One Step Closer To Unraveling The Tangle of Alzheimer’s
January 19, 2010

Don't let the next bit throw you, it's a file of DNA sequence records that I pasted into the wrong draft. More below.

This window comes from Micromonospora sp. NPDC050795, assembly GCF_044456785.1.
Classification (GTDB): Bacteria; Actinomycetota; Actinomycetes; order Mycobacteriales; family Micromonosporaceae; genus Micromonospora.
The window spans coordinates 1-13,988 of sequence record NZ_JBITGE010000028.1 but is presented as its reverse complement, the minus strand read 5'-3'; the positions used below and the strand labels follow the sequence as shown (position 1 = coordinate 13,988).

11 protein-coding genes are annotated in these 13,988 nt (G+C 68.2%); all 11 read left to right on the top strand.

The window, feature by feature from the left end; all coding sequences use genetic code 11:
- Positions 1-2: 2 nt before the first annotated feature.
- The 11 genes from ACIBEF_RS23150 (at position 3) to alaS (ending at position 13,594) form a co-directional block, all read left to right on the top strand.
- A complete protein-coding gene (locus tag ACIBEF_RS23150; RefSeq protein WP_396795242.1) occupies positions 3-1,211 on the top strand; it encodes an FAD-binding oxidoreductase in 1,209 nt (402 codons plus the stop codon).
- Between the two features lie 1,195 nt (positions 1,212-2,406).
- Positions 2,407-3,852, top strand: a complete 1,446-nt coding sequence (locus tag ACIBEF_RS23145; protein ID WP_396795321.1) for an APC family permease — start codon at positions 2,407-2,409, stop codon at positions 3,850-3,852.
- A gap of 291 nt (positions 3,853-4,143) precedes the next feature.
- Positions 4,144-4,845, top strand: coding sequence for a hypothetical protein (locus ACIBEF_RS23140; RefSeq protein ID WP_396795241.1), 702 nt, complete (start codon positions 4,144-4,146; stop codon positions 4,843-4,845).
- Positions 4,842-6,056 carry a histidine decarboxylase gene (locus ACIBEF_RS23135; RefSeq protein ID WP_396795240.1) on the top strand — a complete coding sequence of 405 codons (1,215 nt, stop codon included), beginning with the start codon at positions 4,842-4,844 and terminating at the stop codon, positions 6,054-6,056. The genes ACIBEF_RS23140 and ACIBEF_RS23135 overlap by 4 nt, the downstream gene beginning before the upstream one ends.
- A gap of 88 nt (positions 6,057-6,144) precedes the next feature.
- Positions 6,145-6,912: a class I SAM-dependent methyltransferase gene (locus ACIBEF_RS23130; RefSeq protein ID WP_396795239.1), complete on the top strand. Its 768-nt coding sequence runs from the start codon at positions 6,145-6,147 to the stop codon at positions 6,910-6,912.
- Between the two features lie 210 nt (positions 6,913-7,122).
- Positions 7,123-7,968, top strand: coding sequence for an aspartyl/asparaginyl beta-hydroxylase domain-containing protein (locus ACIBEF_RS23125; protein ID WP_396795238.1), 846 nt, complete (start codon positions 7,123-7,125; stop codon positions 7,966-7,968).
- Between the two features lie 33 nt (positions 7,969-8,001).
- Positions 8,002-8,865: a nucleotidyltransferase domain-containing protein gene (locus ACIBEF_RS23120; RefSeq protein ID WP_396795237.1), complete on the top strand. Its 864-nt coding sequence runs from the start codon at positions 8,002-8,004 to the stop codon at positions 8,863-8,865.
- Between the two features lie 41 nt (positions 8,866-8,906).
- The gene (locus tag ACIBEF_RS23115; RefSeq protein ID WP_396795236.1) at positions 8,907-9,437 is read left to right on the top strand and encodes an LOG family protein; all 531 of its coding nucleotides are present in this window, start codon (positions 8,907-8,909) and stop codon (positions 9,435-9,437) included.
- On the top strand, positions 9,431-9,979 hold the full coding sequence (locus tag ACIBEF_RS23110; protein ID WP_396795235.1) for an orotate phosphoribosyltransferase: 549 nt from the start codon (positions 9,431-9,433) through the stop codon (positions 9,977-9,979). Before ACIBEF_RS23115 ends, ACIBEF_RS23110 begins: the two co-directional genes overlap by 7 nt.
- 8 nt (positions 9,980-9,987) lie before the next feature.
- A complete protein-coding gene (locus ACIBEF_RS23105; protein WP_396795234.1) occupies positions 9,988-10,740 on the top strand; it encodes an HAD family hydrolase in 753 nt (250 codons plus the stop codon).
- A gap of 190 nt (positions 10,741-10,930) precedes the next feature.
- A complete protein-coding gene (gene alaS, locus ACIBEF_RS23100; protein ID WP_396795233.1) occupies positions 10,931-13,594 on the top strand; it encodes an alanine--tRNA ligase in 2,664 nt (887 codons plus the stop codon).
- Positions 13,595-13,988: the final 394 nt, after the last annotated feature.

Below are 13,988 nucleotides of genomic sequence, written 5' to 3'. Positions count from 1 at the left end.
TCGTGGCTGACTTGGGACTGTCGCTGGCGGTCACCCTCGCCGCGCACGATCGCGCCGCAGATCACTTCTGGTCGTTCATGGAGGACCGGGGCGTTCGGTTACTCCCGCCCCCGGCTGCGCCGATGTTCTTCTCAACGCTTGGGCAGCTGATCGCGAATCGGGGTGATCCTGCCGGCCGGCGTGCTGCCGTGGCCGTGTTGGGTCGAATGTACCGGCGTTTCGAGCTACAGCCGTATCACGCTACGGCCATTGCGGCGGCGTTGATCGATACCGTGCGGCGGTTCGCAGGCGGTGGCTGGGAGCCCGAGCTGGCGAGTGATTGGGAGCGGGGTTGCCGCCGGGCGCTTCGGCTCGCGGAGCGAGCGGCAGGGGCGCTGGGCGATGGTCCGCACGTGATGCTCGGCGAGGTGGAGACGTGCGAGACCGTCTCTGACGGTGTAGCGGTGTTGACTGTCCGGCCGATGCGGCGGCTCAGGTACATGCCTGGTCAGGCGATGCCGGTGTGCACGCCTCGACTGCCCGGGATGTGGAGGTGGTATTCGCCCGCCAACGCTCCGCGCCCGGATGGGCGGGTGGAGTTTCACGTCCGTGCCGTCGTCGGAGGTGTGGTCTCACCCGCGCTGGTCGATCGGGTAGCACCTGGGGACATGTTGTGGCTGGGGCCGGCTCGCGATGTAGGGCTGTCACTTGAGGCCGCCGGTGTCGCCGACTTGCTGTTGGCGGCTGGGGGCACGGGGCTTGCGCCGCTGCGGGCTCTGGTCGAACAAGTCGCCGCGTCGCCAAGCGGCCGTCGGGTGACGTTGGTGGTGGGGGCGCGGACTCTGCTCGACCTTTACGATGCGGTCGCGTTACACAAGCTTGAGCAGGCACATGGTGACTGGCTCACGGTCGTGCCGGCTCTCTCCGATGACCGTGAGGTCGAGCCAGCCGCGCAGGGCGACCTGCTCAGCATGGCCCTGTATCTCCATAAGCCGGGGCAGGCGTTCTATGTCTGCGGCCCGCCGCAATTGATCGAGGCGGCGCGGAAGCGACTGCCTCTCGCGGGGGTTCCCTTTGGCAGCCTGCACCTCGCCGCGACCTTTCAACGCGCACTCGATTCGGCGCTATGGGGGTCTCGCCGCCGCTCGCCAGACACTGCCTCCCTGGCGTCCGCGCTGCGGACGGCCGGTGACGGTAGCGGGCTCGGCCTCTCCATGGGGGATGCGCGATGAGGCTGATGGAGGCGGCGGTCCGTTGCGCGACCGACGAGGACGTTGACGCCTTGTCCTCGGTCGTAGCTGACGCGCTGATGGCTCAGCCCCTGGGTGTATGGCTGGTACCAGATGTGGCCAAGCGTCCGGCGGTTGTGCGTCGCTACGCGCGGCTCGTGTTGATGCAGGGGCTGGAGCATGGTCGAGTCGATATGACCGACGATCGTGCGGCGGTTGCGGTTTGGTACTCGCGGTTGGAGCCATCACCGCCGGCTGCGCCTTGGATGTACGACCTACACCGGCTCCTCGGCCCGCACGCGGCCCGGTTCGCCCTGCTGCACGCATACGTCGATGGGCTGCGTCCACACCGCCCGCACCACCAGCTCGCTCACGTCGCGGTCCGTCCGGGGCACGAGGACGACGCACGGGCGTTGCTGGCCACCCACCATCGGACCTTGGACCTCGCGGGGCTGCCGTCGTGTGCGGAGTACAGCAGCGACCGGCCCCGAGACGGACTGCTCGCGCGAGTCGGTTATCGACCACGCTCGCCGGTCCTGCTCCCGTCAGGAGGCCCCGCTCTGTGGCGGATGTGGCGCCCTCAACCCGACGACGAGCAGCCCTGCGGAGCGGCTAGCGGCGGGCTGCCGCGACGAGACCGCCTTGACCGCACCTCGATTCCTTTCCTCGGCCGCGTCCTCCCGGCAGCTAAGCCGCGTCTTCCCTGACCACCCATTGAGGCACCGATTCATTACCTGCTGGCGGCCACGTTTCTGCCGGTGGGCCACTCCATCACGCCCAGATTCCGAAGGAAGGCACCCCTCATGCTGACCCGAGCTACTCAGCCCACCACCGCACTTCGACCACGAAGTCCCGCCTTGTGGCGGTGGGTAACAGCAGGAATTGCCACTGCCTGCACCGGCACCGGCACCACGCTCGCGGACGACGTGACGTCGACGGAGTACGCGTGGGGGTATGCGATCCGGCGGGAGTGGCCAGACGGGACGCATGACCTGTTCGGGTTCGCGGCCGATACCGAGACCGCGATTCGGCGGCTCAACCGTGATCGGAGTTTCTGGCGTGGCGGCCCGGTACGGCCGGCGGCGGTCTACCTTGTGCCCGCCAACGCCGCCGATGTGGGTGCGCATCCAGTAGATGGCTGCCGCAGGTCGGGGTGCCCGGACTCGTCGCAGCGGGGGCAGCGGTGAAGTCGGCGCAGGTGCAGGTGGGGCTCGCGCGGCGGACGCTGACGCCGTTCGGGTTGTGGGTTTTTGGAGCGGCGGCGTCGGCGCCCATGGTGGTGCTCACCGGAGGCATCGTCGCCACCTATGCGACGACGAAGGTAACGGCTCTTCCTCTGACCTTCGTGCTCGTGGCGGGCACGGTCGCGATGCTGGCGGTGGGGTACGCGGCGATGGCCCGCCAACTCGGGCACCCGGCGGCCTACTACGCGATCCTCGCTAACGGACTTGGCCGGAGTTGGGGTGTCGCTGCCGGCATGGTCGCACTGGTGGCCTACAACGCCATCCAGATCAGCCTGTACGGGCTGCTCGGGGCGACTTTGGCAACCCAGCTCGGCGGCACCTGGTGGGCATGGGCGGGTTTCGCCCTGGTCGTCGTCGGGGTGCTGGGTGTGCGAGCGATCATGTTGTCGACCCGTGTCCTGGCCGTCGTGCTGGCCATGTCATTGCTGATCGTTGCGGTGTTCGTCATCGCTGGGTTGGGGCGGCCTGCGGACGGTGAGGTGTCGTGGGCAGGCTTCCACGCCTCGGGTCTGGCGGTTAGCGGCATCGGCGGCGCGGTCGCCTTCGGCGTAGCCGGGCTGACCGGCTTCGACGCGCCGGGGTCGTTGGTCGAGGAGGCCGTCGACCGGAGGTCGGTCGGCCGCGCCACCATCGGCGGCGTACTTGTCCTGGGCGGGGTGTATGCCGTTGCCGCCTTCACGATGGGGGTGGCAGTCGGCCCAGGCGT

Findings from a multi-year study led by the Translational Genomics Research Institute (TGen) have identified three kinases, or proteins, that dismantle connections within brain cells, which may lead to memory loss associated with Alzheimer's disease. The three kinases were found to cause a malfunction in tau, a protein critical to the formation of the microtubule bridges within brain cells, or neurons. These bridges support the synaptic connections that, like computer circuits, allow neurons to communicate with each other. "The ultimate result of tau dysfunction is that neurons lose their connections to other neurons, and when neurons are no longer communicating, that has profound effects on cognition—the ability to think and reason,'' said Dr. Travis Dunckley, an Associate Investigator in TGen's Neurodegenerative Research Unit and senior author of the scientific paper on the study, published in current edition of BMC Genomics. Under normal circumstances, kinases regulate tau by adding phosphates. This process, called tau phosphorylation, enables the microtubules to unbind and then bind again, allowing brain cells to connect and reconnect with other brain cells. "That facilitates synaptic plasticity. It facilitates the ability of people to form new memories—to form new connections between different neurons—and maintain those memories. So, it's an essential function,'' Dr. Dunckley said. However, sometimes the tau protein becomes hyperphosphorylated, a condition in which the tau creates neurofibrillary tangles, one of the signature indicators of Alzheimer's. "When tau protein is hyperphosphorylated, the microtubule comes apart—basically destroying that bridge—and the neurons can no longer communicate with each other,'' Dr. Dunckley said. This leads to memory loss and thinking problems. "This paper shows, for the first time, these three kinases affect Alzheimer's disease-relevant tau hyperphosphorylation, in which most of the tau protein is now driven into a permanently phosphorylated form,'' Dr. Dunckley said. The next step will be to identify protein-inhibitor drug compounds that can negate the effects of the three kinases linked to tau hyperphosphorylation. "The reason that we did this study was to identify therapeutic targets for Alzheimer's disease, whereby we could modify the progression of tau pathology,'' Dr. Dunckley said. "This was a screen to identify what the relevant targets are. Now we want to match those targets to treatments.''